Evangelical Universities, Activism, and the Life of the Mind

From First Thoughts

I have made no secret of my disagreement with the historical and theological reasoning Mark Noll employed to lump together dispensationalists, holiness churches, and Pentecostals in his indictment of evangelicalism’s anti-intellectual impulse. Yet Noll and George Marsden, among others, have rightly pointed out how activism operates as a fundamental force within evangelical identity. This operation has both positive and negative consequences, one of which is, no doubt, a culture that devalues the characteristics necessary for the cultivation of the life of the mind. Continue Reading »

Wesleyans and the Reformation

From First Thoughts

It’s that time of year again, when Protestants begin to reflect on what the Reformation has meant and continues to mean. It is a contested legacy, the interpretation and appropriation of which depends upon historical trajectories and contemporary concerns. Within the evangelical world, the legacy of the Reformation unfolds in different ways depending on whether one identifies primarily with the confessional or the pietistic wing. Continue Reading »

Managers, Therapists, and Saving Democracy

From First Thoughts

Lurking in the shadows of Marsden’s argument is a running twentieth-century debate over the culture created by what Lasch called “bourgeois society.” With its Marxist sheen dulled, much of this debate has ceased to be about class divisions (although it retains that edge in certain thinkers) and more so about mentalités—mindsets or common outlooks—that comprise the beliefs inhabiting the social imaginary. Continue Reading »

Pentecostalism and the Question of Culture

From First Thoughts

In a recent article for Christianity Today, Ed Stetzer offers some sociological analysis as to why Pentecostals continue to experience growth despite trends of decline or stagnation among many forms of Christianity. His three reasons coalesce around the distinctive Pentecostal doctrine of a baptism . . . . Continue Reading »

Pope Francis, Catholic Charismatics, and the Church

From First Thoughts

On Friday of last week Pope Francis addressed the Catholic Fraternity of Charismatic Communities (CFCC) and Fellowship at its sixteenth annual international conference in Rome. The focus on the new evangelization gave the Holy Father the opportunity to speak of a dual theme that is proving to be central to his papacy—that is, unity in diversity, and unity in mission. Continue Reading »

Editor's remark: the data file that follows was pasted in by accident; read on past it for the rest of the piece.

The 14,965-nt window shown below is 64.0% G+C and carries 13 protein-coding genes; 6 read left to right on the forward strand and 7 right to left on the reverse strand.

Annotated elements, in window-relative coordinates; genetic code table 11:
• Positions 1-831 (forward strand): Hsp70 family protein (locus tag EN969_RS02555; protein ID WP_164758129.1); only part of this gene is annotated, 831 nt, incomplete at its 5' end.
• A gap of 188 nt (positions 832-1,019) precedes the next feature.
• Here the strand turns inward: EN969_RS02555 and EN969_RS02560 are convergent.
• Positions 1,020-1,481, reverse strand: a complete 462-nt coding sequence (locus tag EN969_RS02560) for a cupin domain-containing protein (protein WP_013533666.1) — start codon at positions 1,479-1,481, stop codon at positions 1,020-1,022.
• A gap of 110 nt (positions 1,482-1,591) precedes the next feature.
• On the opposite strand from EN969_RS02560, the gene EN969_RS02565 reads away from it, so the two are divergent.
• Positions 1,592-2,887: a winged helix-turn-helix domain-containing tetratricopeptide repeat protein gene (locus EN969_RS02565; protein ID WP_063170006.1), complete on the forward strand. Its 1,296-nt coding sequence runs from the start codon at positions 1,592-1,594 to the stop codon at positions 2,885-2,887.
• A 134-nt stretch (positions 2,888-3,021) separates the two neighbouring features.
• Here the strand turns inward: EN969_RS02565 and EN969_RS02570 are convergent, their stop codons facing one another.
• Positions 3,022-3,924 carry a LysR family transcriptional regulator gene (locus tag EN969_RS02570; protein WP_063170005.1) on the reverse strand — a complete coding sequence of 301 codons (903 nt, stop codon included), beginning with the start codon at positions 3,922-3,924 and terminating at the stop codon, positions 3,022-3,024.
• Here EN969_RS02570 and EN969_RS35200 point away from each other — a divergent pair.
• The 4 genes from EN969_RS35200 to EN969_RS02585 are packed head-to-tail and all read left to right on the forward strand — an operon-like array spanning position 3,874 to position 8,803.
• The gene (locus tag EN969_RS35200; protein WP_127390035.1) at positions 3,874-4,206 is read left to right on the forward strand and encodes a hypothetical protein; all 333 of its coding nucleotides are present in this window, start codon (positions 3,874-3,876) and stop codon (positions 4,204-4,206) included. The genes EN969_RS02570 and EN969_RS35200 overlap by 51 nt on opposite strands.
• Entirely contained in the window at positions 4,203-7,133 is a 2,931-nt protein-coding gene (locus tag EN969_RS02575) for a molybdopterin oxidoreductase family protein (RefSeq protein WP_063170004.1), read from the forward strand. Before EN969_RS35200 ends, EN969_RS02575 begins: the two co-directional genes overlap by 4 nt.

Conquering Christ

From First Thoughts

The martyrdom of Christians throughout history, and particularly in the Middle East today, is a living example of what Gustaf Aulén called Christus victor—an ancient understanding of the atonement which points to the basic model of the work of Christ as a warrior overcoming sin, death, and the demonic. 
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Shailer Mathews, With Us Still

From First Thoughts

In 1918, Shailer Mathews, the late dean of Chicago Divinity delivered a series of lectures at the University of North Carolina entitled “Religion and Patriotism.” With the Great War as backdrop, the great culture warrior for the social gospel utilized his understanding of historicism as a method to discuss how religion and patriotism should be rightly understood in a genuine democracy. Along the way, Mathews attempted to indict the religion of German nationalism and what he considered the religious right of his day. Both, ultimately, subscribed to the same vision of God as sovereign ruler rather than loving father, and it was this vision that supplied the rationale behind autocratic rule, whether that rule came in the form of an inerrant scripture, an infallible pope, or an all-encompassing state. Continue Reading »